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Biden called off second Syria strike to avoid civilian casualties

President Joe Biden speaks to State Department employees, Feb. 4, 2021. (State Department/Released)

US President Joe Biden called off a second airstrike targeting militias in Syria last month after last-minute intelligence reported the presence of a woman and children at the location.

He had ordered two strikes on Iran-backed militias in Syria in response to attacks against US forces in northern Iraq by Iranian proxy militias earlier that month.

But just 30 minutes before the second strike was due to go ahead, Biden received an urgent warning from intelligence operators, the Wall Street Journal (WSJ) reported.

The planes were already in the air on their way to the target when they were called off. One militia fighter was killed in the attack that did go ahead, and two more were wounded.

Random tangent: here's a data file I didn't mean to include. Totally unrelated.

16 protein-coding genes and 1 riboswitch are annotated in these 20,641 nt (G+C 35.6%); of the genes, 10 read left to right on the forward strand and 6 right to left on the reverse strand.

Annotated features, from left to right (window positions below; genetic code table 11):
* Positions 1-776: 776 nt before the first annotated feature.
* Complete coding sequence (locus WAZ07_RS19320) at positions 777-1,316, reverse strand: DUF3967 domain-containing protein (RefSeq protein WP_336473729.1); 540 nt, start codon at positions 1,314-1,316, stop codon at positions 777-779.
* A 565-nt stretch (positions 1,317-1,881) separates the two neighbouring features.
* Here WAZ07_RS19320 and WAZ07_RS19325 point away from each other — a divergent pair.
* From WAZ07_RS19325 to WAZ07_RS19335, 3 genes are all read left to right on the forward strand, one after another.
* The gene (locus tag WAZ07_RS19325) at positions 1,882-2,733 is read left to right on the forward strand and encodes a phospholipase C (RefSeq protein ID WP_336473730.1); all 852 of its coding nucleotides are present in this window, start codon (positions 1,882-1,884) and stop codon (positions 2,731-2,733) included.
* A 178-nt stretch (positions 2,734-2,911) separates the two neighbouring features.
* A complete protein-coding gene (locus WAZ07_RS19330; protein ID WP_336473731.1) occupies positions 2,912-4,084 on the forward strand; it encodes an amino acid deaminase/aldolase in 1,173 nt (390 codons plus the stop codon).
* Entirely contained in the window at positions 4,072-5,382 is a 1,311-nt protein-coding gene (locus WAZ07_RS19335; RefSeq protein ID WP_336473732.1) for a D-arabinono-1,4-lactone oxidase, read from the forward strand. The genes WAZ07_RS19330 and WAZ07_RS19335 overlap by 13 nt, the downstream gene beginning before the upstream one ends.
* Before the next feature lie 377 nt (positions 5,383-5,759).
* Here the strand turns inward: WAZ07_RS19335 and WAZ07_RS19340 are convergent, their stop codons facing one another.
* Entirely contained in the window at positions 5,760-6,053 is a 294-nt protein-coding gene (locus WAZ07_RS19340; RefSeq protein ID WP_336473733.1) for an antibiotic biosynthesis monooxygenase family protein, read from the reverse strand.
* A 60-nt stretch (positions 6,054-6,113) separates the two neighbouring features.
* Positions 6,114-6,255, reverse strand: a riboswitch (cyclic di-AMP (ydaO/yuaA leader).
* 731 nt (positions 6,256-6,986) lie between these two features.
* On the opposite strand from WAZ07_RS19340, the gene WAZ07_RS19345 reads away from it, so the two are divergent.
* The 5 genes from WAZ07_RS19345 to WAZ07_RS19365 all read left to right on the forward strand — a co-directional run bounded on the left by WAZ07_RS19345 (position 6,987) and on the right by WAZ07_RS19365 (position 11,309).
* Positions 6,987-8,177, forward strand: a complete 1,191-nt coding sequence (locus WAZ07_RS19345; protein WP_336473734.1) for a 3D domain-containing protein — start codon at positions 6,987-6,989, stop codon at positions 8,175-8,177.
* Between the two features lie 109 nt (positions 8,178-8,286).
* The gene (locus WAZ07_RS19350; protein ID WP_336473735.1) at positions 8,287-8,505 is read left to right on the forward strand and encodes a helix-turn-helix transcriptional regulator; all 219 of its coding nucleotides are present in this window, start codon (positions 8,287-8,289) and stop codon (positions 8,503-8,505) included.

The strike — the first of the Biden presidency — was seen as a warning to Iran that its provocations in the Middle East would not be ignored by the new administration, but that it is not seeking escalation.

The WSJ reported that a confidential message was sent to Tehran following the strike to reinforce that message.

February saw two attacks by Iran-backed militias on US forces in Iraq. One contractor was killed and seven Americans injured in a missile strike on Erbil airport in northern Iraq in mid-February, followed days later by a rocket attack on Balad airbase that injured one contractor.

What followed was an extensive diplomatic and military campaign intended to reassure US allies in the Iraqi government and make sure the American message was clear to Tehran.

One Biden administration official told the WSJ: “We knew that this was the first time we were going to be making a decision like this and that we would be under a lot of scrutiny.” Another said: “We made sure the Iranians knew what our intent was.”

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(c) 2021 the Arab News

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